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Behavioural and Neural Dynamics of Learning in Social Interaction

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If you have a question about this talk, please contact Edoardo Chidichimo.

In this talk I will present evidence showing how social interaction represents not only an important factor to consider when investigating human learning ecologically, but also a catalyst for acquisition of new knowledge. We designed a paradigm where participants learned a series of unknown facts in different (social) learning contexts. First, I will show results from a series of experiments conducted online (N=179), including data from people with Autistic Spectrum Condition. Second, I will present a large functional Near Infra-Red Spectroscopy (fNIRS) hyperscanning study, where 27 dyads (N=54) learned in conversation with their partner, alternating roles between teacher and student, while audio, video, head-movement, physiology and brain data was collected. I will discuss results showing that brain-to-brain coherence could predict learning, and that the student-teacher brain coherence and learning relationship was modulated by behavioural factors. I will argue for a multimodal investigation of human social interaction, using a two-person neuroscience approach that links brain activity to behaviour.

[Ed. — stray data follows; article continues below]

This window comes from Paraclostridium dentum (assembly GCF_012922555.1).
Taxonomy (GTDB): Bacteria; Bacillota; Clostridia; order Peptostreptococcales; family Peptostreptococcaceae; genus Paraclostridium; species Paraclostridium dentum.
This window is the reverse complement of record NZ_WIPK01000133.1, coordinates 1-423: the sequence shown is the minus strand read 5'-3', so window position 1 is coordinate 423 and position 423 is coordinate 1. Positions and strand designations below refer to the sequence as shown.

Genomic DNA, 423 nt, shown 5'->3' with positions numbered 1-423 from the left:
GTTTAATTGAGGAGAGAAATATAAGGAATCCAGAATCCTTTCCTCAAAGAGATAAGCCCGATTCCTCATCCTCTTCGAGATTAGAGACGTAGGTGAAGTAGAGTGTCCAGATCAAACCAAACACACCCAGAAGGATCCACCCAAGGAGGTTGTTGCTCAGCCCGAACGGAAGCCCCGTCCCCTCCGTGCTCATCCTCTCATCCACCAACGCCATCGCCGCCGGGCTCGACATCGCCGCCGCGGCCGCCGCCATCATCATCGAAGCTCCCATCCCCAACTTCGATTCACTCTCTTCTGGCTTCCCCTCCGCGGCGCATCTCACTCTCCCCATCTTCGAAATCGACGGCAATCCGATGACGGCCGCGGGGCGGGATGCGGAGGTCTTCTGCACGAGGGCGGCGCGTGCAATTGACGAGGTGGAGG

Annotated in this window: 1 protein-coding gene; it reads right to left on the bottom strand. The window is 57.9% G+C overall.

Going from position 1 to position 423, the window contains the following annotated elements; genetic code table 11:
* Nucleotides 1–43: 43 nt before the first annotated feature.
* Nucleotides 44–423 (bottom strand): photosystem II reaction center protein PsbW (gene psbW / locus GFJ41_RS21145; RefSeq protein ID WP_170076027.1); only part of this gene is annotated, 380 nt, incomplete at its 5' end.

This talk is part of the Social Psychology Seminar Series (SPSS) series.

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